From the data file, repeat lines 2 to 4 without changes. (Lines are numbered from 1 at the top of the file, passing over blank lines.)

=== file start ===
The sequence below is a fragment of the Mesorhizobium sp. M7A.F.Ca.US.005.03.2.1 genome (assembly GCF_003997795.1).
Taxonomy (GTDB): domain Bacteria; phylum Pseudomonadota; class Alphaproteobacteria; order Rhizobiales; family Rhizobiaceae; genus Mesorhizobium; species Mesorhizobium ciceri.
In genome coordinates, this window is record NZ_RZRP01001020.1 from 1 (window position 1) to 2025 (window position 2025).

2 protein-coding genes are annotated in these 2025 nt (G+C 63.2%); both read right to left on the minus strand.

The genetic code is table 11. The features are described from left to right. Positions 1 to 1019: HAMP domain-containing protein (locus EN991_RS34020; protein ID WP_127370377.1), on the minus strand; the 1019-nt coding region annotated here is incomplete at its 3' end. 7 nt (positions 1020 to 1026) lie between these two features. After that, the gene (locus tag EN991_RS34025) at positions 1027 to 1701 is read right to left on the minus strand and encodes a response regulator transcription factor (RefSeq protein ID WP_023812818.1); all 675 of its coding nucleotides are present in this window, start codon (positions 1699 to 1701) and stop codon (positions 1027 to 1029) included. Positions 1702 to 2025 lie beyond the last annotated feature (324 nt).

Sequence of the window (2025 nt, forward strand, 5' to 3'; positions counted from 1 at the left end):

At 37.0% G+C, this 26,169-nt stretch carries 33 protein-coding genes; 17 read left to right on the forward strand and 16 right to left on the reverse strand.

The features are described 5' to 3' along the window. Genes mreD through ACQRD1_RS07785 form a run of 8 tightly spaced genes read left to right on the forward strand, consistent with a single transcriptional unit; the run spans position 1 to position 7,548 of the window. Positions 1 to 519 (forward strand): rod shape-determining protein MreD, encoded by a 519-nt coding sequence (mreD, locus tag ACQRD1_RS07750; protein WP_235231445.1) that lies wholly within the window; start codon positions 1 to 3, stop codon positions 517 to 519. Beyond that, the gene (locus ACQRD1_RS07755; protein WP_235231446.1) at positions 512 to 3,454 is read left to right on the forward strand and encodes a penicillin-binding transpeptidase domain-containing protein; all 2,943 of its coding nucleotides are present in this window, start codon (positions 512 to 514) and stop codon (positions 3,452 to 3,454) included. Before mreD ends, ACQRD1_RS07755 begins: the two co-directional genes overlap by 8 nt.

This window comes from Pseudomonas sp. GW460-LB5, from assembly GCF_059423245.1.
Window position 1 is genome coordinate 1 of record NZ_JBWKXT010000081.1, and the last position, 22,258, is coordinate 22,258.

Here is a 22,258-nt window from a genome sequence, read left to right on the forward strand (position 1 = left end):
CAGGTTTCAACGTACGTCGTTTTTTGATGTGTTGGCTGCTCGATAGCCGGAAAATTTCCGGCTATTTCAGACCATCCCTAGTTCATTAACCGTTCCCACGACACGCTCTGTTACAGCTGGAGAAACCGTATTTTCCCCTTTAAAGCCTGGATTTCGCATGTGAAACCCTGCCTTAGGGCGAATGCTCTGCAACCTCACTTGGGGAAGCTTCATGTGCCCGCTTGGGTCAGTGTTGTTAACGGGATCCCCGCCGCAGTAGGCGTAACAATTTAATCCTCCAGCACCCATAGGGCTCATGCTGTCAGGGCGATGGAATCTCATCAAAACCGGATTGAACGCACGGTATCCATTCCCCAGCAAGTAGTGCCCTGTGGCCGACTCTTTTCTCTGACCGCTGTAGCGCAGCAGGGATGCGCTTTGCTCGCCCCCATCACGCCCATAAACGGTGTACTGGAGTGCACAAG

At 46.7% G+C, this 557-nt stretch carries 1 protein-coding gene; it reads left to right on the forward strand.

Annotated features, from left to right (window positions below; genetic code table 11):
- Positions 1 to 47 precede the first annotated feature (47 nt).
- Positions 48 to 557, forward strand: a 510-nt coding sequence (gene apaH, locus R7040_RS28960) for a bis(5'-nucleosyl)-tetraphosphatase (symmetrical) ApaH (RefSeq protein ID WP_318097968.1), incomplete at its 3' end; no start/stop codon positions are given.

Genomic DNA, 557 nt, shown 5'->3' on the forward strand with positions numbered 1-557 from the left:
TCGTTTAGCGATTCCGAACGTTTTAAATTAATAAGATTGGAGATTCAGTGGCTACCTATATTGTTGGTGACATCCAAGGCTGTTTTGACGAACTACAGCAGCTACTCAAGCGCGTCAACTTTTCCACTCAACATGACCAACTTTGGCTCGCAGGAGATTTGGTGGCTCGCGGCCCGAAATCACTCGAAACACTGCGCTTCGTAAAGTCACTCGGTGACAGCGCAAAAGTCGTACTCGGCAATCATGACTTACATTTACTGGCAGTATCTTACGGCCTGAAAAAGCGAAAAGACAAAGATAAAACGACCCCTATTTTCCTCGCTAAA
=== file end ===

Taxonomy (GTDB): domain Bacteria; phylum Pseudomonadota; class Alphaproteobacteria; order Rhizobiales; family Rhizobiaceae; genus Mesorhizobium; species Mesorhizobium ciceri.
In genome coordinates, this window is record NZ_RZRP01001020.1 from 1 (window position 1) to 2025 (window position 2025).

2 protein-coding genes are annotated in these 2025 nt (G+C 63.2%); both read right to left on the minus strand.